The making of de Bont’s summer tentpole, shot in Oklahoma and Iowa on a budget that climbed to upward of $90 million, was, well, stormy. According to Steve Daly’s 1996 Entertainment Weekly cover story, extraordinarily bright lighting on set temporarily blinded Bill Paxton and Helen Hunt. And after being covered in windswept grime while filming in a ditch, the two leads reportedly needed hepatitis shots.
“The first day they were using real dust with fans, and it went in their eyes and infected them,” Zargarpour says. “Right away that became an additional visual effect that had to be reshot.”
Then there was the director of photography, Jack N. Green. He had replaced Don Burgess, who grew tired of the mercurial de Bont and departed the production five weeks into filming, along with some of the film crew. And then Green left, too, but not by choice. The hydraulic system used to shift a tornado-damaged home was accidentally turned on while Green was still standing on set, and he got bonked on the head and injured his back.
The cast and crew of Twister may have had it rough, but the VFX team faced obstacles as well. While realism was paramount, a key question remained: What exactly did tornadoes look like up close? Millions of people had seen and survived the deadly storms, but few had captured them on film beyond grainy video.
“The quality was always fairly dodgy,” says Fangmeier, who in the late ’80s had made tornado simulations while working with storm chasers at the University of Illinois’s National Center for Supercomputing Applications. “I mean, these days somebody taking [video] with the iPhone would be fantastic. Back then it was people with these little camcorders.”
Using gobs of amateur footage as their imperfect inspiration, ILM’s rapidly growing digital side bore down on Twister. “We could see and feel the gist of how they looked and that’s what we were trying to do,” Zargarpour says. “It had to be convincing, obviously, for people to believe it in the theater.”
To help streamline the building of the tornadoes, designers Henry LaBounta and Chris White built modifications to Dynamation. “It basically gave you a bunch of parameters to control the look of the twister,” Snow says. Software engineer Florian Kainz also developed a custom rendering program that allowed the artists to properly light and shadow tornadoes. “That was key,” Snow says, “to actually getting a realistic look.”
The process of sculpting believable digital funnel clouds, even with the aid of cutting-edge technology, took many hours of fine-tuning. Snow recalls visual effects producer Kim Bromley Carson dropping a fax on his desk; it was from Spielberg, who called the CG tornadoes “astonishing.” But Spielberg also added this: “The twister looks a bit like a man who dyes his hair. There’s something that’s not quite realistic about it.” Snow pinned the note above his desk to remind him of how far the team still had to go.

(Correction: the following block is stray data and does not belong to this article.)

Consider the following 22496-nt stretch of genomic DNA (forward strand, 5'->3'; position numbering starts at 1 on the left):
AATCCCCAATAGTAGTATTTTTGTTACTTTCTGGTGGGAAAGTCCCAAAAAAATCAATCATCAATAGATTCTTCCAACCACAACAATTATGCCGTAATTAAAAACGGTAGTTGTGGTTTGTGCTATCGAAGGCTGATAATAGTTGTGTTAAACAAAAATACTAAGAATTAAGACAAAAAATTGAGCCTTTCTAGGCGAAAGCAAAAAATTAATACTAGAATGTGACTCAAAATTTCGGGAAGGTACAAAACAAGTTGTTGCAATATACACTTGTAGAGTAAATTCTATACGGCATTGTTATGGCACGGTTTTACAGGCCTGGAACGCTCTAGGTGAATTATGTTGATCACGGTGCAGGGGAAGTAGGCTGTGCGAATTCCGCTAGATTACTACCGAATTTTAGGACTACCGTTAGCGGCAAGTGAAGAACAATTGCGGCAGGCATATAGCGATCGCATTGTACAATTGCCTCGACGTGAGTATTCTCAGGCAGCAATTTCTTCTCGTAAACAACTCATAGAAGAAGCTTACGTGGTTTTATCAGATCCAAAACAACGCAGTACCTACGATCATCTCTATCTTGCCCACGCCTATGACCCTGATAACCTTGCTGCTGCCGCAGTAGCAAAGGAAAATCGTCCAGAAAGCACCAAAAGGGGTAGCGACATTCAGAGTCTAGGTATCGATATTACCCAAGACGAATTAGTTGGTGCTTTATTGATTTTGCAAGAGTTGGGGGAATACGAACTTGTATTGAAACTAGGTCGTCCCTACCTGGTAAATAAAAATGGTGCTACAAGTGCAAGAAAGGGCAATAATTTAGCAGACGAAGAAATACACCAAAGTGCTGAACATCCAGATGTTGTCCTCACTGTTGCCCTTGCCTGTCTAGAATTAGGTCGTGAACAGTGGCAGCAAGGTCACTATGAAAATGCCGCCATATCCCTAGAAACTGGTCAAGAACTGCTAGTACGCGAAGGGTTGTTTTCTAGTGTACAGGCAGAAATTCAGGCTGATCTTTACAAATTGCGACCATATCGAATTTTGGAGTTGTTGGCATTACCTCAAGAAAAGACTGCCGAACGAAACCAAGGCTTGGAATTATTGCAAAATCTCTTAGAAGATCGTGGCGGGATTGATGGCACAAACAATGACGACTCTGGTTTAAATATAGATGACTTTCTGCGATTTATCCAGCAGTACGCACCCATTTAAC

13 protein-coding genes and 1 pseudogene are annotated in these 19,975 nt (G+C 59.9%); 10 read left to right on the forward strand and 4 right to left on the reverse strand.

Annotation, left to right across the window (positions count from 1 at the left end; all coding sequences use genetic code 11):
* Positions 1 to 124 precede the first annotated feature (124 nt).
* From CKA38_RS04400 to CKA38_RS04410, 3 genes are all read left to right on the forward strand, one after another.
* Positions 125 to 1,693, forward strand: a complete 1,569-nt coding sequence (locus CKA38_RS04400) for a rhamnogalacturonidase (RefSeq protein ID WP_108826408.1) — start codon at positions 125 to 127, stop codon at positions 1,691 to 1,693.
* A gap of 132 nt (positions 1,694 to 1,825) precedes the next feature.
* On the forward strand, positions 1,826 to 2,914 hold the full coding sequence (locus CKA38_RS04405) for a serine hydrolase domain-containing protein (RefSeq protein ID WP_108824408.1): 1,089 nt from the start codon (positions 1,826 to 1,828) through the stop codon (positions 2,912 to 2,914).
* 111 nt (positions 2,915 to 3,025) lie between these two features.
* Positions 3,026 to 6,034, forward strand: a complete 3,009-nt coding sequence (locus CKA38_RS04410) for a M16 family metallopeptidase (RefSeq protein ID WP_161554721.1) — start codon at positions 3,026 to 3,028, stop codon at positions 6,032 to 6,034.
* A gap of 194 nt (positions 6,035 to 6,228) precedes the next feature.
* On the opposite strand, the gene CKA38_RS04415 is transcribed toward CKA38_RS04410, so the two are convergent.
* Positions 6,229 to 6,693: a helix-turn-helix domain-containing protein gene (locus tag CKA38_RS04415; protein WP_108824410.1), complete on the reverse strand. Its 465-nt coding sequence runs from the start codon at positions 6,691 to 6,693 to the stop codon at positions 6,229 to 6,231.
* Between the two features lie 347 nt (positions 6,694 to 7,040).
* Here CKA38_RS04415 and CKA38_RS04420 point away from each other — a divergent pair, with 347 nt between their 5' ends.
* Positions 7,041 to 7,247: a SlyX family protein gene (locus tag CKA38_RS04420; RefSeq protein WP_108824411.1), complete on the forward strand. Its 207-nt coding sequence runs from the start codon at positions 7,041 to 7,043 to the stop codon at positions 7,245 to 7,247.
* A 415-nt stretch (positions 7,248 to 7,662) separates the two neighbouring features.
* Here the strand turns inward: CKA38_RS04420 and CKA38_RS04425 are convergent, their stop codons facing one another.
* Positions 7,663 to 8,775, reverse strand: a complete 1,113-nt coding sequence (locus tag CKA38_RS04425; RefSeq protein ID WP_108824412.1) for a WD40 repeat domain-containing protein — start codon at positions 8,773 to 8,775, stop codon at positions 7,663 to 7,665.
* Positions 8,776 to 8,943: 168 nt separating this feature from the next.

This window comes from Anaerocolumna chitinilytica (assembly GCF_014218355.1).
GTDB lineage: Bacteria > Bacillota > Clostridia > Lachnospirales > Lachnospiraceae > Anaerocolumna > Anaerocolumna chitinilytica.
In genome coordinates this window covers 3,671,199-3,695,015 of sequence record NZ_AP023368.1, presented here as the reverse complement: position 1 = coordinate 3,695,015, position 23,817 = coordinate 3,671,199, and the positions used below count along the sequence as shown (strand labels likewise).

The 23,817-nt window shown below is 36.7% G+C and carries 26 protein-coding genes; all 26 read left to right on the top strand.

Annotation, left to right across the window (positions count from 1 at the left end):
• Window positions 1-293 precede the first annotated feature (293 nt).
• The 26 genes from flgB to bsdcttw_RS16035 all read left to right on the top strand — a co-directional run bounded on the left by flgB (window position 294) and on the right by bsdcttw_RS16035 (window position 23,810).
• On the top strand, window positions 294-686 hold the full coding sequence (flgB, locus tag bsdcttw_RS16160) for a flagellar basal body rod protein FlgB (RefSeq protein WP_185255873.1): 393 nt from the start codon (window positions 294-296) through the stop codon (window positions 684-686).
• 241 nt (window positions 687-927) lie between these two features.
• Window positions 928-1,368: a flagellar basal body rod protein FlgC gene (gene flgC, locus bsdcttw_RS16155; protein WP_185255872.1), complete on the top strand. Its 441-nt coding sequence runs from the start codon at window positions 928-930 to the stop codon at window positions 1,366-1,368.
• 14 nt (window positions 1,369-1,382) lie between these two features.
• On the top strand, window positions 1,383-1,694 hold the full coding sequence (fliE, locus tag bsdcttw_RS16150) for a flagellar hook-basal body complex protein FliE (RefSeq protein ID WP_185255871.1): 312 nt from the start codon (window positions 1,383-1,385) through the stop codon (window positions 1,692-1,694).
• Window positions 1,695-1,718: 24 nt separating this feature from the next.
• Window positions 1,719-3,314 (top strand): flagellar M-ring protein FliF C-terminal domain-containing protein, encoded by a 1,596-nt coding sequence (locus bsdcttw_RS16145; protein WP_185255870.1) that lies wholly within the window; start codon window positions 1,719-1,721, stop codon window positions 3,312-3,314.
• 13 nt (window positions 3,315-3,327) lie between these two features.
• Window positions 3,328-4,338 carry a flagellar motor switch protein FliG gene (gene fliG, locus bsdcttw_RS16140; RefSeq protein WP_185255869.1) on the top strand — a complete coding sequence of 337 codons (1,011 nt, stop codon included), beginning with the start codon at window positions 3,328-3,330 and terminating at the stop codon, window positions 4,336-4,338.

Twister’s VFX crew spent months holed up in the D building at Kerner Optical, ILM digital’s then-headquarters in San Rafael, California. “We were all sitting in this little room just yelling at each other,” Snow says, “‘What about this? What about that?’”
The tinkering paid off: They created dozens of memorable CG shots. Perhaps none is as iconic as the moment when dueling waterspouts propel a large, mooing cow through the air. The idea, Fangmeier recalls, was taken from a news story about a farmer’s airborne livestock. “We never thought that the cow would become so famous,” Zargarpour says. To animate it, ILM employed the same methods used on Jurassic Park.
“It’s not that difficult,” Fangmeier says, “because we had done dinosaurs.”
At its heart, Twister is a road movie. Storm chasers drive around to find tornadoes. To capture the visceral nature of that pursuit, de Bont had no other choice but to film on location. “It was constant movement,” says Fangemeier, who along with his team traveled to Tornado Alley for the spring and summer 1995 shoot, “and there was just no way to put a green screen or a blue screen anywhere really.”
That made digital compositing—the combining of digital and filmed images—hellish on ILM. “What you’re left with is hard work by the rotoscope department and a team of artists who in those days were using Photoshop, frame by frame, to cut out the edges of the actors,” Snow says, “and then really sophisticated techniques to take those edges and soften them and blend them.”
To ILM’s visual effects wizards, the movie was an intricate puzzle to be solved on the fly. Much of Twister was filmed under sunny skies; detailed digital clouds had to be added later. “Obviously you can’t always wait for the weather,” Fangmeier says. “You can’t dial that in.”
For the scene where a truck is charging through a hailstorm—which Frazier’s practical effects team created by grinding up blocks of ice and spraying the cold shrapnel everywhere—the crew planted trees on both sides of an otherwise barren road. “We had to put the tornado behind these trees,” Zargarpour says. The problem was that the real trees swayed in the wind. “As it turned out, that became a nearly impossible compositing job,” he adds. So, the visual effects artists replaced the real trees with CG ones. Says Zargarpour: “It did give us amazing reference to what the trees should look like.”